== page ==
Message to "On your left" bicyclists (too mild for the Pit)

This has come up, usually in the form of Pit threads, many times before. This is addressed to the many smart and logical cylists on this forum, but especially to Mr. Ay Ah, whom I encountered yet again this morning.

It has been firmly established that most cyclists are intelligent, thoughtful, law-abiding citizens who are above reproach. It has also been firmly established that most pedestrians are slow-witted morons who lack the ability to rub two brain cells together. Got it.

But please, for the love of Og, when you clearly state “Hello and well met, good fellow, I am a cyclist who is about to pass you on your left, so I advise you stay to the right to avoid a collision”, could you please a) Say it some time BEFORE you pass, b) use your outdoor voice, and c) use more than two syllables?

We morons who are too stupid to react properly to your clear and unambiguous directive are not mentally swift enough to understand your mumble. I’m sure that in your head you are being perfectly reasonable, but to the outside world you’re just mumbling incomprehensibly under your breath.

This morning I heard someone behind me say “Ay Ah.” In a soft voice. I wasn’t sure if he was directing it at me, but it kind of sounded like someone who knew me and was saying hello. I actually turned to my left to see who it was. It absolutely did not sound like “On your left”, which it turned out to be. Luckily he was already past me by the time I reacted. This is not the first time that this has happened with this guy.

So please bicyclists, if you find that every pedestrian that you almost collide with is a complete moron, it’s probably your fault. And if it happens to you on a regular basis, get the fuck off the sidewalk where you don’t belong in the first place.

Thank you for your attention.

And when I use my outside voice(which is really loud) from a distance back, you jump to the left into my path.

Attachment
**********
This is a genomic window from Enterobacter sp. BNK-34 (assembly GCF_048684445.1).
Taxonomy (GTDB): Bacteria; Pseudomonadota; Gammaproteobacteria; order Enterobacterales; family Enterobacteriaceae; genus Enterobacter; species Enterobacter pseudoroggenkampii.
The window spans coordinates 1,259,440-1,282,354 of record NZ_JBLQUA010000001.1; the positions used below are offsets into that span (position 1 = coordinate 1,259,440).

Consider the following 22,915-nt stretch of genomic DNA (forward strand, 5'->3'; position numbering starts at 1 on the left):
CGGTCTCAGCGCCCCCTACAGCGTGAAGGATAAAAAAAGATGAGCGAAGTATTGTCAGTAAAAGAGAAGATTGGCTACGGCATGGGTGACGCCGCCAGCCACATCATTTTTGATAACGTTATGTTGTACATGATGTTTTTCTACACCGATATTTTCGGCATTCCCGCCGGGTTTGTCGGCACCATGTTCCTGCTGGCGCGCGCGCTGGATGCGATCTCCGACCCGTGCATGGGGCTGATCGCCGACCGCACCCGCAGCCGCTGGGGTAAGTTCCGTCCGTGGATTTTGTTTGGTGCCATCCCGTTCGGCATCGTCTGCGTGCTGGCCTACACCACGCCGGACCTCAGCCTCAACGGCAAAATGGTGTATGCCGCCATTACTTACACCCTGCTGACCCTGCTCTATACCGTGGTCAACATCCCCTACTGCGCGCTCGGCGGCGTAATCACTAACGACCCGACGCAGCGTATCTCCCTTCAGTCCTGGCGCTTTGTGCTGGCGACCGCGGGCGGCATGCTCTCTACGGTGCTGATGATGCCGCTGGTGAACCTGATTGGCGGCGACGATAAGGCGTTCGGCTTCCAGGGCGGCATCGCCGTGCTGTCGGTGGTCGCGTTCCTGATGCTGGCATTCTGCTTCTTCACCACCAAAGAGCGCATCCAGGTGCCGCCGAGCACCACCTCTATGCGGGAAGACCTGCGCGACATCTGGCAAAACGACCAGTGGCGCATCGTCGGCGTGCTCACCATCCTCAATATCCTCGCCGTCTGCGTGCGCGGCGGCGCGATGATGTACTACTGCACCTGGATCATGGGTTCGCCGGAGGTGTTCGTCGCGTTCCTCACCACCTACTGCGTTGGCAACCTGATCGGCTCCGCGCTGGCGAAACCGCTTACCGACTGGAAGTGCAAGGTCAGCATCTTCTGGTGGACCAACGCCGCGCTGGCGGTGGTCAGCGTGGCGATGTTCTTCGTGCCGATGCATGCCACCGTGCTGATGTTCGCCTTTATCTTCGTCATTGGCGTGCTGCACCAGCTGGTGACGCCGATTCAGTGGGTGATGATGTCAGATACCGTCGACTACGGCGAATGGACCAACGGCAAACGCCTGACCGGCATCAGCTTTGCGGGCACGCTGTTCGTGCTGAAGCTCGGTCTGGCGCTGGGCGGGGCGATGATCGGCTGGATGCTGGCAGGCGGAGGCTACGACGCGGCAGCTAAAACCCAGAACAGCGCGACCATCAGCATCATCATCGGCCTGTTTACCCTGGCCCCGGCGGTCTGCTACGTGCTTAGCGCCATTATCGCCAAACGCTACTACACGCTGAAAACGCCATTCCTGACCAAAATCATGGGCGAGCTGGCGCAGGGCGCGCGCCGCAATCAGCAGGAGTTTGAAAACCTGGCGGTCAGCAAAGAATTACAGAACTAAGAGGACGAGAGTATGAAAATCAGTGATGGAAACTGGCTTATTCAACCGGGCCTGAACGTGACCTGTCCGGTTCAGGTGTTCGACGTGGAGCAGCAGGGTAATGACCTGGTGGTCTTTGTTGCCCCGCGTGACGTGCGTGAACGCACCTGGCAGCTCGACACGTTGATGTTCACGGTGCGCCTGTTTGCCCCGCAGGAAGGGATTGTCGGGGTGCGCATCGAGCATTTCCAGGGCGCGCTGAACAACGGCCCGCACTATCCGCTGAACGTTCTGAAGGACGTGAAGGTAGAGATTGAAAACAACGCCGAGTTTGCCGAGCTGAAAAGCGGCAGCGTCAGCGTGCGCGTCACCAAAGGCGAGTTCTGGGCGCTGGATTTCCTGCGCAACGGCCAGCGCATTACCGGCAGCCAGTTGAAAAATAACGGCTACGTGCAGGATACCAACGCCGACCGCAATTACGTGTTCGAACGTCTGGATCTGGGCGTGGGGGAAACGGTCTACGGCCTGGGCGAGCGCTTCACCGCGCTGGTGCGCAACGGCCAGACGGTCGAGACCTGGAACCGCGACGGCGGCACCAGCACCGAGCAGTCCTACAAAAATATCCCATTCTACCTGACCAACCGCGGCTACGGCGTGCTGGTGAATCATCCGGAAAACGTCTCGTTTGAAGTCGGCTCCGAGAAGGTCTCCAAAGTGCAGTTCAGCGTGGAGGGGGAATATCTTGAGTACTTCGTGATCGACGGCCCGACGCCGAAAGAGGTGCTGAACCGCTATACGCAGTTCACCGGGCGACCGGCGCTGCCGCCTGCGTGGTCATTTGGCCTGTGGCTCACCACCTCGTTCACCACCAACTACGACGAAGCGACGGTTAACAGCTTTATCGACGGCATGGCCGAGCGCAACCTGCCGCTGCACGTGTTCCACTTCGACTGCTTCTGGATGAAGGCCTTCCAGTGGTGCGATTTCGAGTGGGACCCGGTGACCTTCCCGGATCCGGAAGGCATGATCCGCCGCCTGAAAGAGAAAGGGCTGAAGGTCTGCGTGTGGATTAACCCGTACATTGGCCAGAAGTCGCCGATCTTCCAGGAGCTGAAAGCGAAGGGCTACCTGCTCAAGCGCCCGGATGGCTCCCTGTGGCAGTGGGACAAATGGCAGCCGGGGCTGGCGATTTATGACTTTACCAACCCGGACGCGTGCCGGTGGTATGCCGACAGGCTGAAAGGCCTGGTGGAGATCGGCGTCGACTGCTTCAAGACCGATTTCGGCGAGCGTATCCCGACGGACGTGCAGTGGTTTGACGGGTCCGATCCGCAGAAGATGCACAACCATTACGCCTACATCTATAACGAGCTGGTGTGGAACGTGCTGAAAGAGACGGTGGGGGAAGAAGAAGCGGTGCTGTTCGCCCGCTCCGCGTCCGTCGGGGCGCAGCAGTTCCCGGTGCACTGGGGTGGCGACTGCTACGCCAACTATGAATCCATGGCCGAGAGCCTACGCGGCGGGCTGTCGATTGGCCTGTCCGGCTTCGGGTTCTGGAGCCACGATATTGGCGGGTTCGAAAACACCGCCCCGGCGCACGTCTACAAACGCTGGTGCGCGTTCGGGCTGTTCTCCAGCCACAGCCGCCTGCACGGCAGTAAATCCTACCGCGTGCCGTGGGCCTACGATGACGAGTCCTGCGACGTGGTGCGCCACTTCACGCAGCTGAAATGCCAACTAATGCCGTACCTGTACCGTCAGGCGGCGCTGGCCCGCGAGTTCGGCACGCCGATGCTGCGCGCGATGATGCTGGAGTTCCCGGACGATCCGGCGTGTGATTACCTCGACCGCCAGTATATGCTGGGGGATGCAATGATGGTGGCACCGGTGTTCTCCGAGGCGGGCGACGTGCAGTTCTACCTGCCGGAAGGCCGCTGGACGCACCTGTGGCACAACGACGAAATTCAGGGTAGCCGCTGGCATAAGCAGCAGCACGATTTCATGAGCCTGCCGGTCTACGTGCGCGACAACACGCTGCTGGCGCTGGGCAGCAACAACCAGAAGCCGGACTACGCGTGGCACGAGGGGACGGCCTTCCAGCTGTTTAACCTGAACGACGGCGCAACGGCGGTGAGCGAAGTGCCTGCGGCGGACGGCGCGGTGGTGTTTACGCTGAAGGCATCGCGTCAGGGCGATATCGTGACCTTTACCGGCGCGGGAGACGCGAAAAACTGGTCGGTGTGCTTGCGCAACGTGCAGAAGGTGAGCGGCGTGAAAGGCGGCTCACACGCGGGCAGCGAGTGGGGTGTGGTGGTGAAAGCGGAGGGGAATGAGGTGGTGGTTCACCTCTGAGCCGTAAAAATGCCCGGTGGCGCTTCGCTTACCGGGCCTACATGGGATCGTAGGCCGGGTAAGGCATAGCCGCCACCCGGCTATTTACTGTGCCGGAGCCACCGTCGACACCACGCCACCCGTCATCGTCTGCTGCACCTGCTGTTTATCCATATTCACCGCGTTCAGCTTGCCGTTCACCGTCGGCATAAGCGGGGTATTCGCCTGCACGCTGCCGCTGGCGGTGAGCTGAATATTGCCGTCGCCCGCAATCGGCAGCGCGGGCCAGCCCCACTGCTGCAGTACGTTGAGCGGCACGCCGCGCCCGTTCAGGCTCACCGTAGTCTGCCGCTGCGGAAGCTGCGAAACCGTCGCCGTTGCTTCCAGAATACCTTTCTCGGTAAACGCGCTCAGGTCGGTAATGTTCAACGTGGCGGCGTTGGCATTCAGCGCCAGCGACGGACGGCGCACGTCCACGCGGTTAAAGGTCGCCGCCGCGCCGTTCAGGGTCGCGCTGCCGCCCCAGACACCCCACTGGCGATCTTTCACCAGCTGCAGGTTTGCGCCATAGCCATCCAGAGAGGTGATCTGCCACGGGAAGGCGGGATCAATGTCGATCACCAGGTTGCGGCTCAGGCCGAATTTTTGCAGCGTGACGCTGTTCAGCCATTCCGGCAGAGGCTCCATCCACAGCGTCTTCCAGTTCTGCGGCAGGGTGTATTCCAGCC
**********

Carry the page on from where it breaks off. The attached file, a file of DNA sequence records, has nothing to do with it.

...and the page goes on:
Let me guess – what you shout is “(something something) LEFT!”?

What would happen if instead you shouted “Stay to your right!”?

I shout loud and clear-“ON YOUR LEFT”. No mumble.

Don’t know what would happen if I tried “Stay right”.

So, either:
(1) the pedestrian wants to be hit by the bicycle, or
(2) “On your left” does not convey the intended meaning to the pedestrian.

Perhaps they just hear the word “left”, and think it means, “Please move to your left.”

I think that’s exactly it. It comes out as “(Do something) left.” The operative word in that directive is “left.” If you say “Stay right”, then the pedestrian will hear “(Do something) right” and move accordingly.

Unless they think I’ve said “on your right” and they move to the left.

I’ve got a nice, loud bell on my bike. Does that work for everyone?


You’d think, but I still have people step right in front of me (on the signed bike route, not the sidewalk) and one guy very indignantly told me to use my voice because it was easier to hear over the traffic.

I wonder how those wedding pictures turned out.

On the bike path that I use, I’d say about 30% of the people ***move to the left *** when I try to warn them. Most of them are in their own little worlds, and I imagine that I’ve startled them out of whatever reverie got going on.

I guess what they hear is “…LEFT!”, and reflexively jump to the left. At that point, what I usually say is, “No, your OTHER left!”

Sure. When I’m walking down a sidewalk I’m often lost in thought. I’m not preoccupied with wondering which side a cyclist is going to sneak up on me from. It happens seldom enough that I’m normally free to think whatever I want.

It’s the cyclist’s job to bring himself into my awareness, give me a clear directive, and leave plenty of time for me to react appropriately.